By: Daniel Birchok
Legal reforms in the Indonesian province of Aceh over the last decade have emphasised the importance of highly visible Islamic objects and practices for transforming the province into a more properly Islamic society. These range from the adoption and legal enforcement of dress codes to strict laws governing the practice of the fasting month and architectural styles of newly constructed government buildings that resemble those used in the building of mosques. In general, these public displays of piety have been widely embraced. Large numbers of men and women have chosen to alter their comportment or clothing styles, assist raids by vice police or neighbourhood vigilante groups patrolling public morality or have committed themselves to the building of an ever increasing number of village mosques.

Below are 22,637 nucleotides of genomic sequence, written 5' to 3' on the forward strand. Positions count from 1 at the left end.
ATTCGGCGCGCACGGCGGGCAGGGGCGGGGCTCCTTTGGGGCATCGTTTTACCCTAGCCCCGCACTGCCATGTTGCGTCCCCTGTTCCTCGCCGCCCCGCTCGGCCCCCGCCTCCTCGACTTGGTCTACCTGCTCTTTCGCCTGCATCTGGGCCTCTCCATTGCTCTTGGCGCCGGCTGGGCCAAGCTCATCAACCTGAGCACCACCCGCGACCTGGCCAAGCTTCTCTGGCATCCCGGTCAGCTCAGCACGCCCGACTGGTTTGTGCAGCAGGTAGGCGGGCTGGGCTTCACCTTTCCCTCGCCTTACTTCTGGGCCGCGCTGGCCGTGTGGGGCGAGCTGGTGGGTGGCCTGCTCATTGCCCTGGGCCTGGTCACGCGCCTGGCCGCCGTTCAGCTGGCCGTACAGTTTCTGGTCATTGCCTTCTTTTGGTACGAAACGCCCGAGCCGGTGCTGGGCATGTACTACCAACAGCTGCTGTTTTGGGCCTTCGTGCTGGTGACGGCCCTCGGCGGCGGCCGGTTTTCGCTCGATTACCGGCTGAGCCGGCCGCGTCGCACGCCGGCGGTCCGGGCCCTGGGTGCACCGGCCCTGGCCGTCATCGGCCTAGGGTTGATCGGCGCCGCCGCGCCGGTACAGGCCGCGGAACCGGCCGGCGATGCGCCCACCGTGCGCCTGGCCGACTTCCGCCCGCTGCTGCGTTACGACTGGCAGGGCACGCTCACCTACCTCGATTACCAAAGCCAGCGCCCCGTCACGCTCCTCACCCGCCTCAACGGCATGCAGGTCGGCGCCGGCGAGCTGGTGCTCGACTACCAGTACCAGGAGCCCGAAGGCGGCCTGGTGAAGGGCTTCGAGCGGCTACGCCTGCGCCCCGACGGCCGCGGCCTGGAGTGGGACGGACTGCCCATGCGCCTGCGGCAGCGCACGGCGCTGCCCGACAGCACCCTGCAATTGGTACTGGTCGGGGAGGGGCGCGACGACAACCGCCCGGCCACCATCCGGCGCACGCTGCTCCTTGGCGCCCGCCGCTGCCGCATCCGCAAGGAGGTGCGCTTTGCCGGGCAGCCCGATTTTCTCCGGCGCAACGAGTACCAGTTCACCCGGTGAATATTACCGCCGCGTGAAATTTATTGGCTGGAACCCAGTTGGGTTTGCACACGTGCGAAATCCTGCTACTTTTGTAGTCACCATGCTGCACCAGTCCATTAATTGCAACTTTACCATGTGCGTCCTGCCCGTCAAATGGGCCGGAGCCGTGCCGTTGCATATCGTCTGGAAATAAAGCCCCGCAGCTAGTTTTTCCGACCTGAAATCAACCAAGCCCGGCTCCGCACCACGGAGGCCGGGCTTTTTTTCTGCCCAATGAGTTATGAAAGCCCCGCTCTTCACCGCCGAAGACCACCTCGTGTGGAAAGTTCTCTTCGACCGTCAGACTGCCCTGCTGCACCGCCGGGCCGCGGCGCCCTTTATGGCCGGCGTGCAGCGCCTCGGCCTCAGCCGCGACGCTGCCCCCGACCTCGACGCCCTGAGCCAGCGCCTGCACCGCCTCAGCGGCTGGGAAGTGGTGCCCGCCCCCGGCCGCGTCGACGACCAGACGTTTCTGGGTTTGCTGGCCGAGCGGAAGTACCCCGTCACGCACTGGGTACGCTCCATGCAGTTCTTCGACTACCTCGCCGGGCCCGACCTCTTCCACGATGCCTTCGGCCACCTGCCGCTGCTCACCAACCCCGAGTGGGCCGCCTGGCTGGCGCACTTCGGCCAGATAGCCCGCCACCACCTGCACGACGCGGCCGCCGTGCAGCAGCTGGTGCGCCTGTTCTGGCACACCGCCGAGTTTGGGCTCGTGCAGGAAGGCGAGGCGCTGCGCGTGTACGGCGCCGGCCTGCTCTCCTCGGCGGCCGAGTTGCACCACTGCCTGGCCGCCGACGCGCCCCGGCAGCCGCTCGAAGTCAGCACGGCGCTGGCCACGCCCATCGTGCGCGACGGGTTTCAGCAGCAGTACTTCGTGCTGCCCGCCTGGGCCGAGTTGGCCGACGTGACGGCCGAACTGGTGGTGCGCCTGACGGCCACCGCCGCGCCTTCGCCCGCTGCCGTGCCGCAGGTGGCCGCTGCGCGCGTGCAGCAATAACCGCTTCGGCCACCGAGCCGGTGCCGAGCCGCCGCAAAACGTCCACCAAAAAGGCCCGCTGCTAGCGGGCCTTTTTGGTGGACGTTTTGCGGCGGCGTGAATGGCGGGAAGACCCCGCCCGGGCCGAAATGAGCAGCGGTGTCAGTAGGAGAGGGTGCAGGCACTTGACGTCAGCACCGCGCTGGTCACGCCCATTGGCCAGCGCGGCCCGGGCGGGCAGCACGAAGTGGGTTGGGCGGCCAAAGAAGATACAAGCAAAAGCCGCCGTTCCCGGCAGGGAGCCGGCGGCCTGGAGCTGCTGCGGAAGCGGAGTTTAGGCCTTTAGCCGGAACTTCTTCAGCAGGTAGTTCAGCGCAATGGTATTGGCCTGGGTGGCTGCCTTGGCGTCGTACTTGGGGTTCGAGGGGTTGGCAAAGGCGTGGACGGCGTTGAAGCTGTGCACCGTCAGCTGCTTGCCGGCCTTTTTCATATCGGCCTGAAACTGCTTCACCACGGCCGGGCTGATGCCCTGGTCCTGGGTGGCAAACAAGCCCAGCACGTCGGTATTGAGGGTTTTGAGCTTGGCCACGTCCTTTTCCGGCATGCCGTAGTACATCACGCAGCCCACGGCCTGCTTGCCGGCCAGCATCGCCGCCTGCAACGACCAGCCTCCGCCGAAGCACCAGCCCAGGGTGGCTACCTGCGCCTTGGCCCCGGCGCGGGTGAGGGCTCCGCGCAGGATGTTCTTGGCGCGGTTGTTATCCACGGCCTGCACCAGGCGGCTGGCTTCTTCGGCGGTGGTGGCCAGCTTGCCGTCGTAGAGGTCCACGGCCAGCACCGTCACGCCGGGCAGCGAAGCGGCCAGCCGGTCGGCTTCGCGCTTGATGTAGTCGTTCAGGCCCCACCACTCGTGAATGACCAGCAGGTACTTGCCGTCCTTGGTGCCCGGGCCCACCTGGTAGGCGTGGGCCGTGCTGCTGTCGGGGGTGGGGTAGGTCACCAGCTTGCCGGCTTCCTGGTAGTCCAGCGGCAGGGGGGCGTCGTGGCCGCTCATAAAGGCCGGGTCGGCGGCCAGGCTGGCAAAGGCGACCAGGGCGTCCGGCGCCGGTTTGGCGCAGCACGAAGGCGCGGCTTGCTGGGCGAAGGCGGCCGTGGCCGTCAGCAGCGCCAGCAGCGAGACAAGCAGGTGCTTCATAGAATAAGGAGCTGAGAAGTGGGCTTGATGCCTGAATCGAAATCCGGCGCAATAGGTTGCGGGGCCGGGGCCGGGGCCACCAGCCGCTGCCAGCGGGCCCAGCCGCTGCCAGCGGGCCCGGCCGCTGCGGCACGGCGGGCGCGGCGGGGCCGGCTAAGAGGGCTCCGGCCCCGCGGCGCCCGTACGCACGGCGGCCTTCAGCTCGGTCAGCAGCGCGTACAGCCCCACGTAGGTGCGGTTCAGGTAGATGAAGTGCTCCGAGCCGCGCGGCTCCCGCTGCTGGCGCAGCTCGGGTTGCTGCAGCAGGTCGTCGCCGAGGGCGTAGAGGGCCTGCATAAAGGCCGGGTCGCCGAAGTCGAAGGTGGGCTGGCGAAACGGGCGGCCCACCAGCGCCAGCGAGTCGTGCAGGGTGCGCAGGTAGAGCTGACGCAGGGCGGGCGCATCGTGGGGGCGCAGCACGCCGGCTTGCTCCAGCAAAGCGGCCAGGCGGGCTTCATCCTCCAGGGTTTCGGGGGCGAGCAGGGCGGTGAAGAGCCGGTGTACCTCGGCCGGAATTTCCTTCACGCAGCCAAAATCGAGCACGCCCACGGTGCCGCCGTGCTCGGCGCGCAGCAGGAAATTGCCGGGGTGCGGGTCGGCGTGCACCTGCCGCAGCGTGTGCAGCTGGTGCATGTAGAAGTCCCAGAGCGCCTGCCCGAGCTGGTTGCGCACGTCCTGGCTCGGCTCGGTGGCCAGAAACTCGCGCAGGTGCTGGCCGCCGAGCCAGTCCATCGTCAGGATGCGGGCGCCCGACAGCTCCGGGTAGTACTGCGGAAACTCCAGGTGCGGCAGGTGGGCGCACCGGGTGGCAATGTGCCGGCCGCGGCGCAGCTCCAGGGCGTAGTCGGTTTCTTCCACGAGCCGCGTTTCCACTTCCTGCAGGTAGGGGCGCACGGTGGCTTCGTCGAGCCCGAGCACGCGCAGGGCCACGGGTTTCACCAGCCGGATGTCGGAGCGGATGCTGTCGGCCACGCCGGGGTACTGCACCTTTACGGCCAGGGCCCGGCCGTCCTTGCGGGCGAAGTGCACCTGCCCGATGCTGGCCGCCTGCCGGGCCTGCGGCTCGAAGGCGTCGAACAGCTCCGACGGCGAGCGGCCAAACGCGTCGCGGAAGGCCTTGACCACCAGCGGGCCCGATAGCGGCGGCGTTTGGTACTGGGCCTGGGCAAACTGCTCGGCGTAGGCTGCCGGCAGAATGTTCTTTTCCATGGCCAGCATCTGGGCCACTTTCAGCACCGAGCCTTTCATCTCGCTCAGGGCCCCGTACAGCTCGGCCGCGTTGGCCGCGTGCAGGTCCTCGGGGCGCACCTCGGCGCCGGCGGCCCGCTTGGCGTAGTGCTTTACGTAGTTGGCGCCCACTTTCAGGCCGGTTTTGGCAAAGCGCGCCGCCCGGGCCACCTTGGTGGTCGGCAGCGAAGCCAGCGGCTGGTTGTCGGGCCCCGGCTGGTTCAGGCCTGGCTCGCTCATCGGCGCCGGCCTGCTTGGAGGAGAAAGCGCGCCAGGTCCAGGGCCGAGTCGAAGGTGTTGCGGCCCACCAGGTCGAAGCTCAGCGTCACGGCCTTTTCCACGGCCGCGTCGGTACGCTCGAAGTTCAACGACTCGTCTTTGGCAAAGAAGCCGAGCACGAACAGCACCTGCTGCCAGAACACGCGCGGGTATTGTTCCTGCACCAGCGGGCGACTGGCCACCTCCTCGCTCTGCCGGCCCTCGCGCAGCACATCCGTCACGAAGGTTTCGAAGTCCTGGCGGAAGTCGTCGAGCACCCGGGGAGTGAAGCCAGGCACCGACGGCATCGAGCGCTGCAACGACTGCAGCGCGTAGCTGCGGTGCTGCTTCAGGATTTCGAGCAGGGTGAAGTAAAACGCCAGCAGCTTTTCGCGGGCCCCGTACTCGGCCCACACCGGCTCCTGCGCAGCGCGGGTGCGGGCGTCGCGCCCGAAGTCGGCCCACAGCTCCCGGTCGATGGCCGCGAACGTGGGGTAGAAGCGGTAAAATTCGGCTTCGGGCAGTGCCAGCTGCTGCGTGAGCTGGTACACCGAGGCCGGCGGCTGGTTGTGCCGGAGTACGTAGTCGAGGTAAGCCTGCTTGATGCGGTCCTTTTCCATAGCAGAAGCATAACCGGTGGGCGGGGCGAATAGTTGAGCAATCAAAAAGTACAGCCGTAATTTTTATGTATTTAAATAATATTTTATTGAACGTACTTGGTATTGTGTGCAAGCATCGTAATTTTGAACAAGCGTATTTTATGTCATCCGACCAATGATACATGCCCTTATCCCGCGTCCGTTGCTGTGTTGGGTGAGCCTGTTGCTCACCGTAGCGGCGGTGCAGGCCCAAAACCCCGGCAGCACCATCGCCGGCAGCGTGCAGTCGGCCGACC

But Acehnese also have alternate ways to understand Islam’s proper place in their society.
Aceh’s thousands of neighbourhood coffee houses serve as dominant centres of male sociability. They frequently have television sets and feature an entertainment line-up of Indonesian soap operas, feature films from Hollywood and Bollywood and international football matches.
One of the most popular programs in recent years, both in these shops and among private viewers at home, has been the comedy, Eumpang Breuh (Rice Basket), which focuses on Acehnese village life. For the crowds of men who patronise the coffee houses, watching Eumpang Breuh offers an opportunity